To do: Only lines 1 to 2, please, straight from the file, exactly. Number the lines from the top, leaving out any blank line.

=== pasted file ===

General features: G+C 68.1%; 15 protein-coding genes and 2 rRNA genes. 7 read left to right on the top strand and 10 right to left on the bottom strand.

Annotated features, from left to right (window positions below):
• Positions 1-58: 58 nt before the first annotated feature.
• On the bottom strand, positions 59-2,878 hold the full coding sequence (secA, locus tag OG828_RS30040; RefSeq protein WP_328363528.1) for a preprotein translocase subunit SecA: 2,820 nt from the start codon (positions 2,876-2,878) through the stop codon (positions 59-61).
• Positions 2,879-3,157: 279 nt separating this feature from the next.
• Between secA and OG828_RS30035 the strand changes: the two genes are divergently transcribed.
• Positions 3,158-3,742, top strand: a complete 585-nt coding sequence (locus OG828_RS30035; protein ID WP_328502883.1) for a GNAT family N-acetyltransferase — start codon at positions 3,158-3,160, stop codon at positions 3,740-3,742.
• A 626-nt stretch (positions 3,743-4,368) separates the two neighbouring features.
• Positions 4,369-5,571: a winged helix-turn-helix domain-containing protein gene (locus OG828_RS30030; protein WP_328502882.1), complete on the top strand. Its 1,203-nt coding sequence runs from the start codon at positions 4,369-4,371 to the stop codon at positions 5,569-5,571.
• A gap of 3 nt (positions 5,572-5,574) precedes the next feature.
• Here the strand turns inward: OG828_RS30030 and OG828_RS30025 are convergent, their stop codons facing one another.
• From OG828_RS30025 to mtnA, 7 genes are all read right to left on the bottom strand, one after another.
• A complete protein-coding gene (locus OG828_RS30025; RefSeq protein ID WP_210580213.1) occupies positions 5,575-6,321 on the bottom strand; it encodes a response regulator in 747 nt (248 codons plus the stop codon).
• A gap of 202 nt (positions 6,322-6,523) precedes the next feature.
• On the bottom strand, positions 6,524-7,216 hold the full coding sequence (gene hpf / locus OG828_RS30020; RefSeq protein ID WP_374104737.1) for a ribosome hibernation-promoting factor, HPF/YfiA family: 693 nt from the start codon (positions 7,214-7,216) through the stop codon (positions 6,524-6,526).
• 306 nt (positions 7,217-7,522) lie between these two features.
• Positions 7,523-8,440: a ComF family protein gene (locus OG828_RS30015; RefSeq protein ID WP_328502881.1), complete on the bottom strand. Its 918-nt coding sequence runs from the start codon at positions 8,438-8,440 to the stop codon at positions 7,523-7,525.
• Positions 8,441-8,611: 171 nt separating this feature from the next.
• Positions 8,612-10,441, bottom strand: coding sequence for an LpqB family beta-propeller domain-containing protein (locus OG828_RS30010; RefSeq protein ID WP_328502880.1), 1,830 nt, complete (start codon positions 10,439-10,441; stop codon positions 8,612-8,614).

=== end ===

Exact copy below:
General features: G+C 68.1%; 15 protein-coding genes and 2 rRNA genes. 7 read left to right on the top strand and 10 right to left on the bottom strand.

Annotated features, from left to right (window positions below):